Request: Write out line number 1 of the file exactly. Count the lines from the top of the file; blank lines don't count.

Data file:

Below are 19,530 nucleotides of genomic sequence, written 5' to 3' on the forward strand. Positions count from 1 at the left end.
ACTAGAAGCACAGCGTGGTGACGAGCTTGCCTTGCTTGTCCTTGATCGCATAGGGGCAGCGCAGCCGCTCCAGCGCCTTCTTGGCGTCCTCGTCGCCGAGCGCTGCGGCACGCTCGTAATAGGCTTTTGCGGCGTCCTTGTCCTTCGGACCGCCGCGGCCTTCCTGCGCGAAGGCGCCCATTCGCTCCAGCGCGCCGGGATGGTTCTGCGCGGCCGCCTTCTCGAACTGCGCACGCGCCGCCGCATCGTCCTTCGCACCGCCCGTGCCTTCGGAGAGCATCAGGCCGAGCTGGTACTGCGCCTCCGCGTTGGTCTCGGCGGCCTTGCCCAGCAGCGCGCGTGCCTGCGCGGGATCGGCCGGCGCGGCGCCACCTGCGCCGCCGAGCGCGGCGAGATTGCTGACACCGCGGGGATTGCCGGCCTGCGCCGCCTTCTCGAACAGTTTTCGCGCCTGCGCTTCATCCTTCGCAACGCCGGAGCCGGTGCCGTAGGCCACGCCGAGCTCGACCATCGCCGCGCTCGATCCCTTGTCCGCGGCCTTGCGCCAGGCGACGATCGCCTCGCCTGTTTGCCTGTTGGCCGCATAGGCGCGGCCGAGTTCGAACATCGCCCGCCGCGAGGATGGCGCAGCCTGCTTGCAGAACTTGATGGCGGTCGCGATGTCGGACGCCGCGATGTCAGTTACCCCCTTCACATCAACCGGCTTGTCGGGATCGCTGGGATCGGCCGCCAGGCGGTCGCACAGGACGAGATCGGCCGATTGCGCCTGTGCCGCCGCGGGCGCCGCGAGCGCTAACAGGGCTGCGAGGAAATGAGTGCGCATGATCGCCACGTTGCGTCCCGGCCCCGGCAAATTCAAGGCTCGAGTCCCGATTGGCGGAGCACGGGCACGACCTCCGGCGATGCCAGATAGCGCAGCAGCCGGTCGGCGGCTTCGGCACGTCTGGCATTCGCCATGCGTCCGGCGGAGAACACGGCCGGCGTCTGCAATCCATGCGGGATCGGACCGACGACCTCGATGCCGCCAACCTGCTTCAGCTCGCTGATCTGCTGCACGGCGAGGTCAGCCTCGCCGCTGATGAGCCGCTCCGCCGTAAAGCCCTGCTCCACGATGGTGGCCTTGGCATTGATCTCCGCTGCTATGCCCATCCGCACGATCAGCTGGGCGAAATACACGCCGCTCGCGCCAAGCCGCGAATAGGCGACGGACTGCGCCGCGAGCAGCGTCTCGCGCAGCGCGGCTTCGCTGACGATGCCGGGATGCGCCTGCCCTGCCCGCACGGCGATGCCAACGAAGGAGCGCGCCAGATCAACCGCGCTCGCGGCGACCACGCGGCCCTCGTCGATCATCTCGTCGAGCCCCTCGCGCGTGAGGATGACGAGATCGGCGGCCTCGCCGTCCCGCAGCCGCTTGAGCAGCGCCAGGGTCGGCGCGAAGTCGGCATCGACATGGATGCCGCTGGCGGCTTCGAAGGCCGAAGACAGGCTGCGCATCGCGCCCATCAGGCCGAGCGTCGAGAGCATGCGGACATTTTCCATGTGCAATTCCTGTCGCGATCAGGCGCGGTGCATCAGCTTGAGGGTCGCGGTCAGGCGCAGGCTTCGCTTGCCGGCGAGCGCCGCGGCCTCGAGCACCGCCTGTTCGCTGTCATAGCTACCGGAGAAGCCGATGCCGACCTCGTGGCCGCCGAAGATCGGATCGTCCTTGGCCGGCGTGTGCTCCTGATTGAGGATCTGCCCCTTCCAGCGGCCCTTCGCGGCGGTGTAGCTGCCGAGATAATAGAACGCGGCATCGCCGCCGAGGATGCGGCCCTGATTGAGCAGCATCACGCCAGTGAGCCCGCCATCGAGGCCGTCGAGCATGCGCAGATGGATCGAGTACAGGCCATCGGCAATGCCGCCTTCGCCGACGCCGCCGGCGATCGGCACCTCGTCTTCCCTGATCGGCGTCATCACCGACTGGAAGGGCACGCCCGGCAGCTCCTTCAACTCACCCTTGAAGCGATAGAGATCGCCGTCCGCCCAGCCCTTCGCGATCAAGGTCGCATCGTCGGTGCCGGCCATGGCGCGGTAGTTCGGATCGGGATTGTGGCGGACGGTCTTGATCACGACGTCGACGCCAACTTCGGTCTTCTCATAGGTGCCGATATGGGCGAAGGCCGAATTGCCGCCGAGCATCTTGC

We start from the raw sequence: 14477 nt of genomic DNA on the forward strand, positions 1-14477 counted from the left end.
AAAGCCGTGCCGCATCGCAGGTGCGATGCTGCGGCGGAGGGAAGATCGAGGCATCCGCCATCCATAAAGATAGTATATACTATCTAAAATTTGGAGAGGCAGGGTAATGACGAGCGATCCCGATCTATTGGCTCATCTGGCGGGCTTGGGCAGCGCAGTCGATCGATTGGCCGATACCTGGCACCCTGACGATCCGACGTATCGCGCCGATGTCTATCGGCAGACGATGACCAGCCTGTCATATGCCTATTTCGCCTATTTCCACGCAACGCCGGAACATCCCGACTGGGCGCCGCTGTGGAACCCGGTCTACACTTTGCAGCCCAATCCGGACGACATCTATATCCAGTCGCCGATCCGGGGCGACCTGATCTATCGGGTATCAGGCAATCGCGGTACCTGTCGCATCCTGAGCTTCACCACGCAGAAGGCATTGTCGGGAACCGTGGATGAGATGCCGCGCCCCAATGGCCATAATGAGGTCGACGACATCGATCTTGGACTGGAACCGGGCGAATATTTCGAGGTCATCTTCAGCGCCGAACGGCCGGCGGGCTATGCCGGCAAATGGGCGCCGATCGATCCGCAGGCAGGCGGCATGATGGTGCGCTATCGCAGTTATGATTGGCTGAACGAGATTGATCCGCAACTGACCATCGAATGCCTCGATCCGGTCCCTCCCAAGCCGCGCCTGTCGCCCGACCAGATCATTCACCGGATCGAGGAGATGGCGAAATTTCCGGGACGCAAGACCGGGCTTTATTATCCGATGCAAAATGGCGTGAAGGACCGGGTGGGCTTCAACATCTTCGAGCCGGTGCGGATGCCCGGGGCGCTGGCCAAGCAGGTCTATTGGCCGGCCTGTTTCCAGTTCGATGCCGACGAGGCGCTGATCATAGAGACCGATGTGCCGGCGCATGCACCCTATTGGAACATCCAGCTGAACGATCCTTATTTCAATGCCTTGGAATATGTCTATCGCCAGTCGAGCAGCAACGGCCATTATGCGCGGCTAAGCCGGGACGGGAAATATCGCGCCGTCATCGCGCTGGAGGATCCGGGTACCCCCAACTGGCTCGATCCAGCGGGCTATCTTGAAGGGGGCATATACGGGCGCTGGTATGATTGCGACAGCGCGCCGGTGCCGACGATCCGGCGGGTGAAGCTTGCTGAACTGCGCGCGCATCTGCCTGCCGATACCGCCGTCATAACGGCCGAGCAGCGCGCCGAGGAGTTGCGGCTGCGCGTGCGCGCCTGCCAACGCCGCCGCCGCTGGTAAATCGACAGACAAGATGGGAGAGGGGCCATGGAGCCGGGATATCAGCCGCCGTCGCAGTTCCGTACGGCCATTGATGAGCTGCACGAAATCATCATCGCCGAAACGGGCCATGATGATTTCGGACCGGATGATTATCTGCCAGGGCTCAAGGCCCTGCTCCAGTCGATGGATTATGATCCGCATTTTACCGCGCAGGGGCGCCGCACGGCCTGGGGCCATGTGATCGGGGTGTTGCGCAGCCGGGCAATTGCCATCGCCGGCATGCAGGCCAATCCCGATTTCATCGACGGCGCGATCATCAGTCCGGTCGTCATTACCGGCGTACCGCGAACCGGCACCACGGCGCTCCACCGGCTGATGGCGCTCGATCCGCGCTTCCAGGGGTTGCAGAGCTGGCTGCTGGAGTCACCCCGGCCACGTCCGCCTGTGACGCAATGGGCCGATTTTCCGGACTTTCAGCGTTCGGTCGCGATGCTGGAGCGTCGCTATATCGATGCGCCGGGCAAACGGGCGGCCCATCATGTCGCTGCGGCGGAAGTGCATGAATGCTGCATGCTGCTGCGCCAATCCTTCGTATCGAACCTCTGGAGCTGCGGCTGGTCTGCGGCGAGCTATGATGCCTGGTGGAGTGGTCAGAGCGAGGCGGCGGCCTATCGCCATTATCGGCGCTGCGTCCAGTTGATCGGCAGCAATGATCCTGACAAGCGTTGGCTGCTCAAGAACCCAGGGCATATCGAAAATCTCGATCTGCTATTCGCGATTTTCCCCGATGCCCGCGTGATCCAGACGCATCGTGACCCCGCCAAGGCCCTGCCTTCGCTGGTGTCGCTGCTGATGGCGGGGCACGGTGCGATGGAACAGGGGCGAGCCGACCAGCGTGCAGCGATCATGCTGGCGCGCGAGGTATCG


Below are 19,530 nucleotides of genomic sequence, written 5' to 3' on the forward strand. Positions count from 1 at the left end.